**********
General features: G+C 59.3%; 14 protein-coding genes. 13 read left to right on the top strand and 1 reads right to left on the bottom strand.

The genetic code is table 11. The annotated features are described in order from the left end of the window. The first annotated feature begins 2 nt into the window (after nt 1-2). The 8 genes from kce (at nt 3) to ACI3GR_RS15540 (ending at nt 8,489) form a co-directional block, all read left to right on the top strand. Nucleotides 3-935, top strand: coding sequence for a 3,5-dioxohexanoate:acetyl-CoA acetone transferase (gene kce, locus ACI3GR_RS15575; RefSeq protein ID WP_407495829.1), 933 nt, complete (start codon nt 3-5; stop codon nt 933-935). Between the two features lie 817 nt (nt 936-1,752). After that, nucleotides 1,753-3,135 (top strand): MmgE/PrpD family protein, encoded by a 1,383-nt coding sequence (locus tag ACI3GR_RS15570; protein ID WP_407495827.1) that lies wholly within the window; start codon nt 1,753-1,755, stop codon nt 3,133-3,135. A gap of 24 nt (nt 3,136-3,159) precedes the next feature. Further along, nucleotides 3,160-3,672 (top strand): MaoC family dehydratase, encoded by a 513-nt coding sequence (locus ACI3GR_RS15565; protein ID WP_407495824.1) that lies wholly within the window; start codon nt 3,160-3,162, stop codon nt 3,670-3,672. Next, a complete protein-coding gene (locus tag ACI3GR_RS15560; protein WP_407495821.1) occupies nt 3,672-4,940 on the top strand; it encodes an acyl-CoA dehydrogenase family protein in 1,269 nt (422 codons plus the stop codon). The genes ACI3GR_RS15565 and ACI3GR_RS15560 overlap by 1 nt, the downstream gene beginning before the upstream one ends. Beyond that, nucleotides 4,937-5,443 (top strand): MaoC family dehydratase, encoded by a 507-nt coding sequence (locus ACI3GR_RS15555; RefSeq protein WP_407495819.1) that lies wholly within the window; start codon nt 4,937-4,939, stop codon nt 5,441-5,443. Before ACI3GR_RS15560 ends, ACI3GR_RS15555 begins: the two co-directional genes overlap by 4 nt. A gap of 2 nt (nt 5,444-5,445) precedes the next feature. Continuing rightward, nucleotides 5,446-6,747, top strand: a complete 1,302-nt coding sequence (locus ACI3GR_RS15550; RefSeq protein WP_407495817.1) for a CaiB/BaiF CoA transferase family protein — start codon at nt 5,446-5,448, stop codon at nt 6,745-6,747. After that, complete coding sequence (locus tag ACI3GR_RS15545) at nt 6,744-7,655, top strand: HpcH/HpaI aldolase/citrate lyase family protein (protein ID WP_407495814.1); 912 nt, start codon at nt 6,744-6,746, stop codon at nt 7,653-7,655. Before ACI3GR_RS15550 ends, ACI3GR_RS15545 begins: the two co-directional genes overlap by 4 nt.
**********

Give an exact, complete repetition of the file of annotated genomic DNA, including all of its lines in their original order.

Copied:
General features: G+C 59.3%; 14 protein-coding genes. 13 read left to right on the top strand and 1 reads right to left on the bottom strand.

The genetic code is table 11. The annotated features are described in order from the left end of the window. The first annotated feature begins 2 nt into the window (after nt 1-2). The 8 genes from kce (at nt 3) to ACI3GR_RS15540 (ending at nt 8,489) form a co-directional block, all read left to right on the top strand. Nucleotides 3-935, top strand: coding sequence for a 3,5-dioxohexanoate:acetyl-CoA acetone transferase (gene kce, locus ACI3GR_RS15575; RefSeq protein ID WP_407495829.1), 933 nt, complete (start codon nt 3-5; stop codon nt 933-935). Between the two features lie 817 nt (nt 936-1,752). After that, nucleotides 1,753-3,135 (top strand): MmgE/PrpD family protein, encoded by a 1,383-nt coding sequence (locus tag ACI3GR_RS15570; protein ID WP_407495827.1) that lies wholly within the window; start codon nt 1,753-1,755, stop codon nt 3,133-3,135. A gap of 24 nt (nt 3,136-3,159) precedes the next feature. Further along, nucleotides 3,160-3,672 (top strand): MaoC family dehydratase, encoded by a 513-nt coding sequence (locus ACI3GR_RS15565; protein ID WP_407495824.1) that lies wholly within the window; start codon nt 3,160-3,162, stop codon nt 3,670-3,672. Next, a complete protein-coding gene (locus tag ACI3GR_RS15560; protein WP_407495821.1) occupies nt 3,672-4,940 on the top strand; it encodes an acyl-CoA dehydrogenase family protein in 1,269 nt (422 codons plus the stop codon). The genes ACI3GR_RS15565 and ACI3GR_RS15560 overlap by 1 nt, the downstream gene beginning before the upstream one ends. Beyond that, nucleotides 4,937-5,443 (top strand): MaoC family dehydratase, encoded by a 507-nt coding sequence (locus ACI3GR_RS15555; RefSeq protein WP_407495819.1) that lies wholly within the window; start codon nt 4,937-4,939, stop codon nt 5,441-5,443. Before ACI3GR_RS15560 ends, ACI3GR_RS15555 begins: the two co-directional genes overlap by 4 nt. A gap of 2 nt (nt 5,444-5,445) precedes the next feature. Continuing rightward, nucleotides 5,446-6,747, top strand: a complete 1,302-nt coding sequence (locus ACI3GR_RS15550; RefSeq protein WP_407495817.1) for a CaiB/BaiF CoA transferase family protein — start codon at nt 5,446-5,448, stop codon at nt 6,745-6,747. After that, complete coding sequence (locus tag ACI3GR_RS15545) at nt 6,744-7,655, top strand: HpcH/HpaI aldolase/citrate lyase family protein (protein ID WP_407495814.1); 912 nt, start codon at nt 6,744-6,746, stop codon at nt 7,653-7,655. Before ACI3GR_RS15550 ends, ACI3GR_RS15545 begins: the two co-directional genes overlap by 4 nt.